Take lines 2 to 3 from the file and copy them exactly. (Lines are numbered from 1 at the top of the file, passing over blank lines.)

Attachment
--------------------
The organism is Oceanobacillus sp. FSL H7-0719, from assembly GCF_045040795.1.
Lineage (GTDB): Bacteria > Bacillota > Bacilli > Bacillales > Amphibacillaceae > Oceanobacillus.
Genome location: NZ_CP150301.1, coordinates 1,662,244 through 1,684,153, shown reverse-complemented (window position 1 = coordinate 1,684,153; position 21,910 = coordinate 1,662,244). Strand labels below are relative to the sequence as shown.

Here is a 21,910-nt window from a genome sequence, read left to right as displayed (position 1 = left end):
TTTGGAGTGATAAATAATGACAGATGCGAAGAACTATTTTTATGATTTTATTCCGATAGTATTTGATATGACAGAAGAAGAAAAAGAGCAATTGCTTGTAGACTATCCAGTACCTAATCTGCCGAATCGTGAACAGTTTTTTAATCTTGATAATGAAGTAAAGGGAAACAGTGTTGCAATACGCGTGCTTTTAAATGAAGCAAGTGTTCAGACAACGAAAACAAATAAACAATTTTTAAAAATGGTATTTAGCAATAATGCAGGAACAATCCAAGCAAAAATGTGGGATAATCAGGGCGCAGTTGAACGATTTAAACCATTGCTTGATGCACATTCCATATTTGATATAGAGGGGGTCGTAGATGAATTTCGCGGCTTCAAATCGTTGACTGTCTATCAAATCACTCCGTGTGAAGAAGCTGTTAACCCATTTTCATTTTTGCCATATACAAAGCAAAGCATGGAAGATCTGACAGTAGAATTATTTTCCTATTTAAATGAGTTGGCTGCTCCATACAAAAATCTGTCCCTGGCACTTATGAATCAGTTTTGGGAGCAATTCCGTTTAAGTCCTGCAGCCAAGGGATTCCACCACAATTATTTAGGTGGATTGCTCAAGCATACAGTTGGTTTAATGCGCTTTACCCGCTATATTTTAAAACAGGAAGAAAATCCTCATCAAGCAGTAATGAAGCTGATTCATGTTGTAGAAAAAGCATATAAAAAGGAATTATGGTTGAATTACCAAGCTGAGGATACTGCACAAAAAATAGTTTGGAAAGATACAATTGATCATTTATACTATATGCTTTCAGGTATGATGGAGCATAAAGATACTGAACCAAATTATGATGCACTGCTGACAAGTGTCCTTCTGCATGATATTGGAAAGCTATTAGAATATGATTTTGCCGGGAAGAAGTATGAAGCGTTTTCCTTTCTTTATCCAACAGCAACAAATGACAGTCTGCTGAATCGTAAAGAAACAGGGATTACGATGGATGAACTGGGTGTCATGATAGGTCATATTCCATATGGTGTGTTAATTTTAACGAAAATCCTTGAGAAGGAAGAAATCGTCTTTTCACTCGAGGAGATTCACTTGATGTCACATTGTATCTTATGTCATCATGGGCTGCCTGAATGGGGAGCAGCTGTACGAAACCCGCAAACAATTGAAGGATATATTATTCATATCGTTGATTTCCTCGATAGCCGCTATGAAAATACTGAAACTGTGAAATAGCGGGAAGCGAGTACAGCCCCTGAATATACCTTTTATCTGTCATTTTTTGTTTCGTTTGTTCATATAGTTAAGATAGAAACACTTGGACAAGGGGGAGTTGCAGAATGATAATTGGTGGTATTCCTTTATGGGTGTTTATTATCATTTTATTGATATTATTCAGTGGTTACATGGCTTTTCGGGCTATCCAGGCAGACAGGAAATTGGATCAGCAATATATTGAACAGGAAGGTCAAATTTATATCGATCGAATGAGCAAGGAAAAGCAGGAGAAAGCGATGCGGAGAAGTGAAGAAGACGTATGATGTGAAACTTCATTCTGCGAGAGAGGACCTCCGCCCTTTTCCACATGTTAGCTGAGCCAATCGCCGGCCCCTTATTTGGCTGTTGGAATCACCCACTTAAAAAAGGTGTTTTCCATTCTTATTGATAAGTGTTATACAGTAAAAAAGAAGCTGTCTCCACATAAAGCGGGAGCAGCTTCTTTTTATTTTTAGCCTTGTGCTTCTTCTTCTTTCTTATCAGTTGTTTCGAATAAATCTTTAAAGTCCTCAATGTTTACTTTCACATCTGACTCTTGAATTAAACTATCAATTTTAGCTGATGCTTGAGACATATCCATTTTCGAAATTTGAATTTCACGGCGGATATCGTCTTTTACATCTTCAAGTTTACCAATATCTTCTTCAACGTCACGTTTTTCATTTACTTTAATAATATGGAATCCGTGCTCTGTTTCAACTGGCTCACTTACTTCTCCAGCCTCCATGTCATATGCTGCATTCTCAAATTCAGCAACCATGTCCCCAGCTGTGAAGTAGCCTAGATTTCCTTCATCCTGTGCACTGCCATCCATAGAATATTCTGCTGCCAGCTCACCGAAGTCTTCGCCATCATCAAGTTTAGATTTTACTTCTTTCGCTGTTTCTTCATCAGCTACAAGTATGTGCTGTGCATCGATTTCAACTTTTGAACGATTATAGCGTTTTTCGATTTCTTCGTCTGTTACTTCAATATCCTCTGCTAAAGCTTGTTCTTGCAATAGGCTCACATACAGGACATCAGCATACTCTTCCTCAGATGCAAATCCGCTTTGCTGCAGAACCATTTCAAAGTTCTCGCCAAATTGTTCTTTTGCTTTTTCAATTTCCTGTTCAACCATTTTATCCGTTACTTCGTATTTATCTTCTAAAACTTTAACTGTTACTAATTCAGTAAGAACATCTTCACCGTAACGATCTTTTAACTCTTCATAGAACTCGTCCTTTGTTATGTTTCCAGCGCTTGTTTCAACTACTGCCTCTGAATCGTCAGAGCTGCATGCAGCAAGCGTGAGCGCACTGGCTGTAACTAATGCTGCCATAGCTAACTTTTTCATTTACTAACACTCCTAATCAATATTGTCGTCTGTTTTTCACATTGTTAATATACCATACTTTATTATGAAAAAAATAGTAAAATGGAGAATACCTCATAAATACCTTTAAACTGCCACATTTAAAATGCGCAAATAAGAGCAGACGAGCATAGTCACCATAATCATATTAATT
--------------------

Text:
Lineage (GTDB): Bacteria > Bacillota > Bacilli > Bacillales > Amphibacillaceae > Oceanobacillus.
Genome location: NZ_CP150301.1, coordinates 1,662,244 through 1,684,153, shown reverse-complemented (window position 1 = coordinate 1,684,153; position 21,910 = coordinate 1,662,244). Strand labels below are relative to the sequence as shown.